The Punch Seen Round the World – The Moment Politics Changed

It was the Punch Seen Round the World: a black bloc Antifa member sucker punched white nationalist Richard Spencer, in DC for President Trump’s inauguration, as he was giving an interview, gesturing to his Pepe the Frog pin, which only four months earlier had been deemed a hate symbol by then presidential candidate Hilary Clinton.

This was a seminal moment in the fight between the political fringes; the far left, self-dubbed ‘Antifa,’ and the far right, self-dubbed the ‘Alt Right,’ by Spencer himself.

It made political fringes household names and further muddied the waters of the post-election political world, which was shaken by the unprecedented results of the 2016 election.

Spencer and the Alt Right to a less extent were already household names for dedicated news watchers – he and his organization gained notoriety after a highly questionable video of himself and other members appearing to perform Nazi salutes and shouting “Hail Trump!”

Antifa had been known to exist prior to this in everything but name, as protests against Trump, his campaign, and his supporters had become rampant throughout the 2016 election cycle.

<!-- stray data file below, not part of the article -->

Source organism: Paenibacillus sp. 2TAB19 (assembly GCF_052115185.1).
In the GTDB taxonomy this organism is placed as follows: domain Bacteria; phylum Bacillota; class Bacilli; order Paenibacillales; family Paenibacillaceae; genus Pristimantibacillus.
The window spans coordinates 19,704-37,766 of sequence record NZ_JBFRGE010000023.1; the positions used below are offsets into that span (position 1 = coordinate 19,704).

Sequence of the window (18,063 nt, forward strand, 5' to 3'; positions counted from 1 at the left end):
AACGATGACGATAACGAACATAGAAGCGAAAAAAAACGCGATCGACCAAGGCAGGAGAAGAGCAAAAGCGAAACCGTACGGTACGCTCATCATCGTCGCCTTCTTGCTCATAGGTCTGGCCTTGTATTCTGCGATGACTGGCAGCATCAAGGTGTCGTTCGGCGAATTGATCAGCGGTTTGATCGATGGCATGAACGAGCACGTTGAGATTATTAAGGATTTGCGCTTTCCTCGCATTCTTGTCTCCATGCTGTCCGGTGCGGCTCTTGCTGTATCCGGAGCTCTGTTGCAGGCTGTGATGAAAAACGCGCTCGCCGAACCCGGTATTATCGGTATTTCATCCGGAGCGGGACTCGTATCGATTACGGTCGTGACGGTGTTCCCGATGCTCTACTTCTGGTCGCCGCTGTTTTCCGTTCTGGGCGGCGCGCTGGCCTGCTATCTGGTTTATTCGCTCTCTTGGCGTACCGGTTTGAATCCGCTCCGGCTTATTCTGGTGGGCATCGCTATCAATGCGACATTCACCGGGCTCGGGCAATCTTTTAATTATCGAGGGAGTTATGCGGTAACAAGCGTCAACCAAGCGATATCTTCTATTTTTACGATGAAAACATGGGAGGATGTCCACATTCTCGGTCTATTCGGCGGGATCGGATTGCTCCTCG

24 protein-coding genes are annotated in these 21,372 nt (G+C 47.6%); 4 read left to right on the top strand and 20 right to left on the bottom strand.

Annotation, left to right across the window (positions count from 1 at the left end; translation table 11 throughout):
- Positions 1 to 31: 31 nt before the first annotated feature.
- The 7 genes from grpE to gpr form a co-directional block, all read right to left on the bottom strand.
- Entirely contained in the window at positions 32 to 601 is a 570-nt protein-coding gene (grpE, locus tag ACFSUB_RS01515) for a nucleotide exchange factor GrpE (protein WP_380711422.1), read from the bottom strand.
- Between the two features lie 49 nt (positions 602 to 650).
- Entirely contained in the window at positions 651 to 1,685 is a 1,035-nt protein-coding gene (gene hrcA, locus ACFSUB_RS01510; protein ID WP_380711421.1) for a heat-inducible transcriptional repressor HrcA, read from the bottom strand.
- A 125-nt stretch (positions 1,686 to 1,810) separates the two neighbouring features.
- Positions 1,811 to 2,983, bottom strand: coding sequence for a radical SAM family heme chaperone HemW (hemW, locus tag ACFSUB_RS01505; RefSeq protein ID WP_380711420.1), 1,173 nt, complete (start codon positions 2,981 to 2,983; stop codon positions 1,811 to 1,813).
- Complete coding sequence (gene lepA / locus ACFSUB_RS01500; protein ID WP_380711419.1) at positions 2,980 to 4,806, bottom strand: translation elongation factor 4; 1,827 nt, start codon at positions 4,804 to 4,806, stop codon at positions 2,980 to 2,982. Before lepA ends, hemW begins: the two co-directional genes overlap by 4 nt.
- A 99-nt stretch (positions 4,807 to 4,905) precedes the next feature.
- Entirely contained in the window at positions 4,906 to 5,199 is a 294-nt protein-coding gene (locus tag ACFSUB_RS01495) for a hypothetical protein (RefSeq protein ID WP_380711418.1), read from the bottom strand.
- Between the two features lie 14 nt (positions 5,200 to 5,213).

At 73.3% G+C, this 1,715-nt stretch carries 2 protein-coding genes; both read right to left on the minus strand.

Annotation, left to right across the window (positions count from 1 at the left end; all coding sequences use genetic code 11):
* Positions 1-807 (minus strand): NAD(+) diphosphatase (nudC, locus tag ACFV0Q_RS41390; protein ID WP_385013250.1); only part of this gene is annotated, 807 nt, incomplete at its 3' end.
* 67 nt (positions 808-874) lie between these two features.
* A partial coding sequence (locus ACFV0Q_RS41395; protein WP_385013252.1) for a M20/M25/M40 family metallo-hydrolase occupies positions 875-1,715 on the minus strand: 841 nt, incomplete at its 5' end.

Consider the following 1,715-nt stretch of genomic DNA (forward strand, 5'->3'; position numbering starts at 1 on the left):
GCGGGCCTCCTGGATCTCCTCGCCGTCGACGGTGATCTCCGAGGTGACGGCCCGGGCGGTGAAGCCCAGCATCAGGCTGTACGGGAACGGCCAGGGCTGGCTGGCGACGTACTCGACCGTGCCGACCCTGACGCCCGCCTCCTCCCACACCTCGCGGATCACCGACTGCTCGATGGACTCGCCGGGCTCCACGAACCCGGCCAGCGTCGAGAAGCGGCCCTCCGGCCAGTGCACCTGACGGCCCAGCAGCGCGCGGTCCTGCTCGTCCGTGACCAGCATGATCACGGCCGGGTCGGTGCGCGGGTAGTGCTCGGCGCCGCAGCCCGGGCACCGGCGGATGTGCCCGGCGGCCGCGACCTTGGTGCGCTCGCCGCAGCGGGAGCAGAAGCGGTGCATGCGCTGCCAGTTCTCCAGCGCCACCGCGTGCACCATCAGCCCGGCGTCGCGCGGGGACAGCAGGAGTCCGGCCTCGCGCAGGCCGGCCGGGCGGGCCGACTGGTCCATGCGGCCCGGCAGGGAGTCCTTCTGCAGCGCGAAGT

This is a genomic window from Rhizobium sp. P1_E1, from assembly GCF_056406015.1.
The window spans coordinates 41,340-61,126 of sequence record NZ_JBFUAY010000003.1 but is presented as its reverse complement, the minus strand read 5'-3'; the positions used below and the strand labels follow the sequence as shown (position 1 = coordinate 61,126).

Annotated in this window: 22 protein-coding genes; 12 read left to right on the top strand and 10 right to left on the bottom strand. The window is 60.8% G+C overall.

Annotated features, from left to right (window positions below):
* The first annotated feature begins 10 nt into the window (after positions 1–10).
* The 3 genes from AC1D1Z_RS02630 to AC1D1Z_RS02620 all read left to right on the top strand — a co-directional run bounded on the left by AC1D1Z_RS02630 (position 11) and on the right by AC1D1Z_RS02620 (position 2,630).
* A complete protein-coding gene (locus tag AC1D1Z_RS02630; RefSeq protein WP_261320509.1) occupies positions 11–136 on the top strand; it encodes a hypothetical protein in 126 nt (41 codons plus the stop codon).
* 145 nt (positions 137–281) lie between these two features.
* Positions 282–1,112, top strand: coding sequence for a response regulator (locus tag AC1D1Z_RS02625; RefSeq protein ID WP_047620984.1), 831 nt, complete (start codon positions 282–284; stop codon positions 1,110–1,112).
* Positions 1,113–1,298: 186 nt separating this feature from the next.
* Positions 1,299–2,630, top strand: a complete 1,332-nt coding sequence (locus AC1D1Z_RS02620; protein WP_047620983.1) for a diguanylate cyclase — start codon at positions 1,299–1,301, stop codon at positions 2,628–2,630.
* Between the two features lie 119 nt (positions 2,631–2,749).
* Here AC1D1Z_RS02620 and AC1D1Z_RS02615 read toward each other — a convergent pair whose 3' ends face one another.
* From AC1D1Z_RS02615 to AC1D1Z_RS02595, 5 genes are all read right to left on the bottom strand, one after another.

But the Punch changed everything.

The fringe ideologies would reach a much larger mainstream audience, and suddenly everyone could name alt right figures like Spencer and Milo Yiannopoulos (although the differential between true Alt Right and the less extreme right ‘Alt Lite’ is debated within political groups) and the masked mob of Antifa became synonymous with their respective political sides, despite the fact that they generally disliked their more moderate contemporaries for the exact reason of the moderation and compromisation.

Suddenly the political divide wasn’t between simply liberals and conservatives, it was between the violent and antagonistic Antifa and the racist white supremacist Alt Right; somehow political discourse in this country got worse than it was before. Simple disagreements and berating over the Internet were a thing of the past; now honest violence was occurring at every protest, demonstration, and political talk across the country.

It’s hard not to overstate how seminal this moment at the inauguration was though. It set up the political battlegrounds, so to speak, that we witness today, like in Berkeley and Portland.

Regardless of your political background, or whether you think it’s warranted, it’s undeniable that it feels like the stakes are getting higher and higher, and it doesn’t seem to be cooling off any time soon. And it’s not just one side; both sides are exasperating the tension by calling this a war.

History is made every day but it’s not decided until later when it gets written down. Only time will tell whether these events led to an actual Civil War, or whether it was a lot of fighting engaged, hot air blown, and space on the Internet wasted chatting about it.

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